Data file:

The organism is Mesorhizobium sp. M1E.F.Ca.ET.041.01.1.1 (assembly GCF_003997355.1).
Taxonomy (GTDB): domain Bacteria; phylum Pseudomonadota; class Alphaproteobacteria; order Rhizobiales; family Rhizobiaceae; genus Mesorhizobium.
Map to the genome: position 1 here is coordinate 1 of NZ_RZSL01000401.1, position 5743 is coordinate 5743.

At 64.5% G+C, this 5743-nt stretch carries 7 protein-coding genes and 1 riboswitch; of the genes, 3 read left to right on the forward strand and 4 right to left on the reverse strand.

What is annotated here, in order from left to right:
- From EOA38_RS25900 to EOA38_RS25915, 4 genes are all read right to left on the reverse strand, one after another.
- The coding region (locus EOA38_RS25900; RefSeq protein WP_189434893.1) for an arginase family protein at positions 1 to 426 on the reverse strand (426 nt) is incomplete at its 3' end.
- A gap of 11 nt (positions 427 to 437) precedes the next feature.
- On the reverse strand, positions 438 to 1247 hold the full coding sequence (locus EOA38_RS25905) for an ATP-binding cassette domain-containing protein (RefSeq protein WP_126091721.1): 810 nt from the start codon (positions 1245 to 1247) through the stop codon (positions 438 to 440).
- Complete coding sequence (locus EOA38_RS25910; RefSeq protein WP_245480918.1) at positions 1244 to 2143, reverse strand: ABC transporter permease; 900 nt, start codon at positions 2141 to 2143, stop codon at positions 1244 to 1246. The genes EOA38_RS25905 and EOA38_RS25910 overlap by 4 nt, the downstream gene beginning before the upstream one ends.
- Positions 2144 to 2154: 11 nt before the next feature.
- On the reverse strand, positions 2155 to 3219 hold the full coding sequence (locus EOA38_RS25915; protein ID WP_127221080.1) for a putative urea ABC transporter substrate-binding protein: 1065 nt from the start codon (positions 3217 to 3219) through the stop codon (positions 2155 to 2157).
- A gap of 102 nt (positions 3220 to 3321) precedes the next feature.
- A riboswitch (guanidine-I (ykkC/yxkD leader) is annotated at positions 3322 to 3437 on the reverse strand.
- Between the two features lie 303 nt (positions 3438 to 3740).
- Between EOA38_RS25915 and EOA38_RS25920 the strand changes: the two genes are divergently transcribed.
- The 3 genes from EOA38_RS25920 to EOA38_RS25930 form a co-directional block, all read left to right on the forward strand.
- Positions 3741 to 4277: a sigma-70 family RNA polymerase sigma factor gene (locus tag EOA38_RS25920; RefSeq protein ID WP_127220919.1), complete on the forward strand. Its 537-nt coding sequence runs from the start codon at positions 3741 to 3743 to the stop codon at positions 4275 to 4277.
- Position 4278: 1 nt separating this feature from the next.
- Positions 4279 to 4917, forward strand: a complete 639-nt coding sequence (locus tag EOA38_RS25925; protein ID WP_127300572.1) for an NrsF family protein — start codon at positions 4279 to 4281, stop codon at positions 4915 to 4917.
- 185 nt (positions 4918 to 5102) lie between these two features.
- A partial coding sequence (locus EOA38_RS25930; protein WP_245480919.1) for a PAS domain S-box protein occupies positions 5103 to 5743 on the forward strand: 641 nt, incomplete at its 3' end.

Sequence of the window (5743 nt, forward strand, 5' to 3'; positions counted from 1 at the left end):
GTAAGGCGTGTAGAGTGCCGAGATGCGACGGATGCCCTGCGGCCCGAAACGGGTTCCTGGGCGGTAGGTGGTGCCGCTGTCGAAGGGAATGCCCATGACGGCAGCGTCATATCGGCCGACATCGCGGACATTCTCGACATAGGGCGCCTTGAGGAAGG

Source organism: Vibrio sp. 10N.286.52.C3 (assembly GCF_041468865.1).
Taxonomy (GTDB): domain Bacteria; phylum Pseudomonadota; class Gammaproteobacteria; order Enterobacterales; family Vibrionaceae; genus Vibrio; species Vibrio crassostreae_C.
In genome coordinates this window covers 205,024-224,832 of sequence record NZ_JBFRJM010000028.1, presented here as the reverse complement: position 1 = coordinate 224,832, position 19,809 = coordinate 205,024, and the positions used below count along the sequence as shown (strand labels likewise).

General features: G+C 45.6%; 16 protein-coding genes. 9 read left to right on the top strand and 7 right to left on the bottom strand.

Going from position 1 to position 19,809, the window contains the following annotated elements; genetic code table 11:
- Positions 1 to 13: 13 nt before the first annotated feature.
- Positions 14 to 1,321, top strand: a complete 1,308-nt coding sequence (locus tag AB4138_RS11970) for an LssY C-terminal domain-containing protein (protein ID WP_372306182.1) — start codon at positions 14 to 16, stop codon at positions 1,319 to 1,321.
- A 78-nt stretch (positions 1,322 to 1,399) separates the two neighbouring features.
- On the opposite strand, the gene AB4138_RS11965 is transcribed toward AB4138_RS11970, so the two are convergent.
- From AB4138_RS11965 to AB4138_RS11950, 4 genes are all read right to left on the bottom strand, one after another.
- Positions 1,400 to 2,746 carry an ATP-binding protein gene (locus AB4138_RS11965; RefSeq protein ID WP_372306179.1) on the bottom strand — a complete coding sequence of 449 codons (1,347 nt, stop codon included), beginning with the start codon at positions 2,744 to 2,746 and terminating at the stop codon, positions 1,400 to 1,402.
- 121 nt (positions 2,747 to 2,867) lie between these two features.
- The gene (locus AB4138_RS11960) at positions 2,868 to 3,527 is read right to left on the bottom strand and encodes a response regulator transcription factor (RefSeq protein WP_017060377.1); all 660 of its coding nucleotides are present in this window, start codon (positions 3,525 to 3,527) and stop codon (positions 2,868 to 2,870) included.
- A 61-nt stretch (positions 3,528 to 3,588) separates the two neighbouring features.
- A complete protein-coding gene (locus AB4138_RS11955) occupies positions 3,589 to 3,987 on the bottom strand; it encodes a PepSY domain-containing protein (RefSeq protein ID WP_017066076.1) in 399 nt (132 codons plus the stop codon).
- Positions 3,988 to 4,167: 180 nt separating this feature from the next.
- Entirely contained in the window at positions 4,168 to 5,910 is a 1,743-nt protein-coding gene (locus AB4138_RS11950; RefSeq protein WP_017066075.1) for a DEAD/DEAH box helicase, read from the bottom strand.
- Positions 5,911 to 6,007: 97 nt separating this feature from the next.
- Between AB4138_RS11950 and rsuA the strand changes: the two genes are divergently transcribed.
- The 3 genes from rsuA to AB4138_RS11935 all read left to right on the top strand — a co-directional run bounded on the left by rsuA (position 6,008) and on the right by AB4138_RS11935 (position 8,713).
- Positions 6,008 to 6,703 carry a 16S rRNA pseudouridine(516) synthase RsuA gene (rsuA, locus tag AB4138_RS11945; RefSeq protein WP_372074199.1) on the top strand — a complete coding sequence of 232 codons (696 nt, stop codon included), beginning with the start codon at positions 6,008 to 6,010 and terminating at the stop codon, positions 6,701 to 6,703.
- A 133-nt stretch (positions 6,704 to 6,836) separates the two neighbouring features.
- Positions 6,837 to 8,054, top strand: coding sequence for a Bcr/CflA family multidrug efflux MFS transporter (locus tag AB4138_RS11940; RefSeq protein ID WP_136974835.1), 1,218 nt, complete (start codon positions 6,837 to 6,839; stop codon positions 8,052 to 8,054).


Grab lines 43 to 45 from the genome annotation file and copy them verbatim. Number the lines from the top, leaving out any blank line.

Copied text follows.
- Between AB4138_RS11950 and rsuA the strand changes: the two genes are divergently transcribed.
- The 3 genes from rsuA to AB4138_RS11935 all read left to right on the top strand — a co-directional run bounded on the left by rsuA (position 6,008) and on the right by AB4138_RS11935 (position 8,713).
- Positions 6,008 to 6,703 carry a 16S rRNA pseudouridine(516) synthase RsuA gene (rsuA, locus tag AB4138_RS11945; RefSeq protein WP_372074199.1) on the top strand — a complete coding sequence of 232 codons (696 nt, stop codon included), beginning with the start codon at positions 6,008 to 6,010 and terminating at the stop codon, positions 6,701 to 6,703.